Meanwhile, in Baltar's pants, he is rooting. His pen is gone, and over and over he's whispering, "The nature of modern life is obsession..."
Also missing? Roslin's glasses, which she exposits while she's giving Lee permission to depose Caprica on Colonial One. Adama stands around being very judgy and weird about everything, because the thing about Daddy Issues is that they make it difficult to write about Daddies, especially if they are awesome. The person who writes The Cider House Rules is never going to be the person who writes 7th Heaven. Unless, of course, Moore and Eick are producing it, I guess. Which would be like the greatest show in the history of the universe. "Yes, okay. Lampkin can interview Six immediately, as long as it's conducted under the same conditions accorded to the chief prosecutor, all right?" Not that we've seen her. The way this trial is progressing, she'll show up somewhere in Season Seven, and we'll meet her three seconds before she becomes a serial murderer for no reason whatsoever. "... Meaning in the interrogation room. Not where you sleep," grumbles Adama. Which, if the best complaint you can offer about your son's tastes in jurisprudence is that it takes place in his bedroom, rethink the fact that you've crowded three ships' worth of civilians into one hangar bay and a newly built saloon. Also: one thing that is unsaid and kind of subtle in this episode is that once Romo mentioned the surveillance thing, it's in place for the rest of the episode (and calls to mind the creepiness of them spying on Gaius and Caprica all the time, even when they're jacking off) and makes Adama and Roslin that much scarier. At the risk of yet more Pynchon: "It can get pretty fascist in here."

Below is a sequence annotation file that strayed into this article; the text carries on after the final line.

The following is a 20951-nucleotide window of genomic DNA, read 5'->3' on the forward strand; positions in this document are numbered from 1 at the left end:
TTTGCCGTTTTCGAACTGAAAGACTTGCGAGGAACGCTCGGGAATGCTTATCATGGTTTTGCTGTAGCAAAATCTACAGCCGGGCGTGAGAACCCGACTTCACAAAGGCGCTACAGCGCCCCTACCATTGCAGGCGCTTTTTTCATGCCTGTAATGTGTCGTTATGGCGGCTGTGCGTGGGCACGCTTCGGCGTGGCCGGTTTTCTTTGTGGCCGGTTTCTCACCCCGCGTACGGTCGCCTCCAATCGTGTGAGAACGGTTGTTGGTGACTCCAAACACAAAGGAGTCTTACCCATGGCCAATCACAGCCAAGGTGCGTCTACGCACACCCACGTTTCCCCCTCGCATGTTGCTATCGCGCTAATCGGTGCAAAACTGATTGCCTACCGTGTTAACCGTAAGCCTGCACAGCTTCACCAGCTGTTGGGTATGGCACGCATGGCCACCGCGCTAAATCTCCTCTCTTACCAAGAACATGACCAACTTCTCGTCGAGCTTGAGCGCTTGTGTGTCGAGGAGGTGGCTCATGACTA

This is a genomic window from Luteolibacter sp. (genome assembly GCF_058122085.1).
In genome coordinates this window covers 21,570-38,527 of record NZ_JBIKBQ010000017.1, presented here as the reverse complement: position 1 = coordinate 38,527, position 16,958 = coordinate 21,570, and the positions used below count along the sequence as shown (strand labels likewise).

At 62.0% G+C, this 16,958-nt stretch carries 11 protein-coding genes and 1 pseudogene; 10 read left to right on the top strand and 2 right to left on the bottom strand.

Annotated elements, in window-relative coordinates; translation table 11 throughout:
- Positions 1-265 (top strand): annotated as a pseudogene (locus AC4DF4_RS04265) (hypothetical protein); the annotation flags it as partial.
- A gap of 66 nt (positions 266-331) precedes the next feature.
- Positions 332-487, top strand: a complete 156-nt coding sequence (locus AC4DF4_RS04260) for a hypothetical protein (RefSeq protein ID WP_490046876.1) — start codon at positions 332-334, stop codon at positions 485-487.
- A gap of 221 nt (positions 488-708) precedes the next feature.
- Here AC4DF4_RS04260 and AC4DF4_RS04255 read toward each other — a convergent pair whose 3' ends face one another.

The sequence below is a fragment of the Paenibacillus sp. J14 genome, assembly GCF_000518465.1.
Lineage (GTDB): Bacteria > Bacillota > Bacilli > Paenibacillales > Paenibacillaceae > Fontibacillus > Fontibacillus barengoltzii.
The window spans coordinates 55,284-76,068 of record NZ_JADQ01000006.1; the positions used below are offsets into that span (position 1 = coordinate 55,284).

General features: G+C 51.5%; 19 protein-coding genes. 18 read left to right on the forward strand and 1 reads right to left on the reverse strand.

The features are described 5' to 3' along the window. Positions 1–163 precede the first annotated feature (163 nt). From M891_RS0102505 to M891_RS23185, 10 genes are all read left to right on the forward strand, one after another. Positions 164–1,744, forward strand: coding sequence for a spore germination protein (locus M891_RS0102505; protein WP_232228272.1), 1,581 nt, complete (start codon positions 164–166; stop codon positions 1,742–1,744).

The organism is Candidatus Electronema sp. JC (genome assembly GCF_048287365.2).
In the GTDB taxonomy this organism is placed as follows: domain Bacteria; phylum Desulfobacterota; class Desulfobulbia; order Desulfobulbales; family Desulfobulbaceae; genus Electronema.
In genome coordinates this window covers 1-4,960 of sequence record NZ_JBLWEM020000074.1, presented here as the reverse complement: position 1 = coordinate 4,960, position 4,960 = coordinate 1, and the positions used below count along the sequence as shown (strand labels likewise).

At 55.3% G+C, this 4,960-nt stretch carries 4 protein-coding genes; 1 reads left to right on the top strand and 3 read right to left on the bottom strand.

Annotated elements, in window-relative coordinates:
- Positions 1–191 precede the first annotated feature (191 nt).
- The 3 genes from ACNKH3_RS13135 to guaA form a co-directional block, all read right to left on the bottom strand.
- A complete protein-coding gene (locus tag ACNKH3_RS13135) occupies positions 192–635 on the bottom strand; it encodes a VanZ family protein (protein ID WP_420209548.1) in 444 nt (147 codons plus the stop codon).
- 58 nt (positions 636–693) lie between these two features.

Again with the emails. Look. If you think demanding excellence -- of yourself, of your peers, of a television show -- is "overreacting," I imagine that the day-to-day is very easy, if not that impressive or challenging. From where I'm standing, there's no reason not to try. There's never a reason to accept mediocrity. From yourself or from other people. I will never understand that lazy concept, that sometimes things...just suck. Why? Why should anything suck, ever? Why am I insane for asking that question? What's the problem with asking a person, or a show, to perform to its own high standards? If my need for approval didn't get me up in the morning, my morbid fear of failure would do it instead. I don't know any other way to think or live, and if I find you confusing, or if you think I'm accusing you of evil witchcraft or even just settling for piss-poor episodes, that's why: I don't get it, and I don't want to get it. It's not about you, I don't know you. Saying that I hated an episode that you didn't mind isn't an attack on you, it's an attack on quality control. I'm not asking you to be more like me, but I am asking for the space to have an opinion. My opinion is that the show doesn't need to suck. There's not a certain number of shitty episodes that they hand out to each show at the beginning of the year, there's not a quota system for mediocrity. It's not a necessary part of the system, or the equation. Just because some episode of some other show you like also sucked is still no reason for that episode, or this episode, to suck. I would so rather you tell me the "Maelstrom" recap tried and failed, which in some respects I would agree, than for you to just shrug and say everybody writes a shitty recap from time to time. Everybody getting better, everybody trying harder, everybody rising, all the time, or else what's the point?